Survey: Employers have openings, applicants need training
A new survey found that most employers in the state have job openings that don’t require college degrees, but a lack of digital literacy and non-technical skills has prevented many hiring new employees.
The survey by Zogby Analytics is based on responses from 251 employers in the state. Commissioned by the Delaware Workforce Development Board (DWB), an elected and appointed state entity that evaluates and supports job training efforts, it was funded by an allocation from the state’s federal American Rescue Plan Act funds.
Among its top-line findings were that four out of five respondents had non-degree-required roles available and that about half said they would hire individuals leaving incarceration. At the same time though, many employers said applicants often lacked back computer literacy skills, including familiarity with Microsoft Word and Excel, or soft skills like self-motivation, communication and problem-solving.
The DWB commissioned the survey to “talk to businesses and listen to what their needs were,” said Scott Malfitano, board chair and a senior executive at Wilmington-based business services giant CSC. It plans to put the information into action as it maps out new training programs.
“I think in the past, we as the Workforce Development Board, have really looked at funding workforce programs by certain industries. But now is the time to really focus on who’s hiring and what they need,” he said. “A lot of the findings weren’t surprising, but it validated the thinking.”
With the soft skills’ concerns, Malfitano said they could work with some of their partnered training programs to spend time talking about and practicing some of those skills. They could also add short training sessions to teach some basic computer literacy skills so that employers were receiving applicants ready to get to work.
While the labor market continues to see a national ratio of two job openings for every jobseeker, one avenue that could be fruitful are those justice-involved individuals who are often unemployed or underemployed. The First State has upward of 5,000 inmates and 13,000 probationers at any given time, meaning there are many potential applicants for companies willing to hire.
While construction and agriculture led respondents in willingness to hire from that population, others like utilities, health care and manufacturing had markedly fewer opportunities.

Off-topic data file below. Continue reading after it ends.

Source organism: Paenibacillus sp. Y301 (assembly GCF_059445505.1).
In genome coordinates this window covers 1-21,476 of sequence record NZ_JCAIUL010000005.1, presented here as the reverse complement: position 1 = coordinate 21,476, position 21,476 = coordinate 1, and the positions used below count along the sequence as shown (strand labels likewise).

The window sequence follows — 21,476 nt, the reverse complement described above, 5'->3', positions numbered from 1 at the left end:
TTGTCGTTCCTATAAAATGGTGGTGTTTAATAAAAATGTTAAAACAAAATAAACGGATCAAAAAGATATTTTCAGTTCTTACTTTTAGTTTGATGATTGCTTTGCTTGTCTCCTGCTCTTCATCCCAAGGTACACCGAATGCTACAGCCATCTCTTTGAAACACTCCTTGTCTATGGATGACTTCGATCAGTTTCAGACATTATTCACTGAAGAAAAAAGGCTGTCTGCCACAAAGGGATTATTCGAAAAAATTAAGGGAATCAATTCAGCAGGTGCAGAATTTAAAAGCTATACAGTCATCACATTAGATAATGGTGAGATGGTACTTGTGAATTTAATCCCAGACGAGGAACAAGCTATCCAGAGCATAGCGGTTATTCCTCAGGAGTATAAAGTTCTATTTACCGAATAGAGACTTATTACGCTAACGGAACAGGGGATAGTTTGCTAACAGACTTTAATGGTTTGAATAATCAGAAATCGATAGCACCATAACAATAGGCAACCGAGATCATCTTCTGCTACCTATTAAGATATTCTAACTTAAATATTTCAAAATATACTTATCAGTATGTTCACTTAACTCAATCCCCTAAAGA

Malfitano noted that it will continue to be an educational process on hiring those justice-involved applicants, though second chance initiatives led by companies like JPMorgan Chase have made meaningful progress.
“It’s overdue. Giving a second chance to these individuals coming out of our corrections system is I think mighty important,” he said.
The state Department of Corrections is a member of the Workforce Development Board, and Malfitano said they have been learning of programs around the country that could be adopted here to help give new certifications and skills to inmates, so they are prepared to re-enter the workforce upon parole.
As a connector between government and businesses, the DWB is tasked with helping the state compete for talent – a particularly difficult task in Delaware since several major metro markets are so close to its borders.
“We have to tell our Delaware story, and we’re going to be working on that with Delaware Prosperity Partnership and others to tell that story and about the opportunity here,” Malfitano said. “But at the same time, we’ve got to look at different programs.”
One potential program would be a groundbreaking connection between industry and higher education. Malfitano would like Delaware to be the first state to launch a Co-Op program for college students, where they could work at a local company for pay while also receiving college credits toward a degree. The DWB is working on certification for the program and has already identified 10 initial businesses that would participate, he said.
“These kids are in Newark or Dover, but they don’t see Wilmington, they don’t see other parts of our state,” he added. “We have to educate them and get them involved while they’re in school here and tell them we want them to work here.”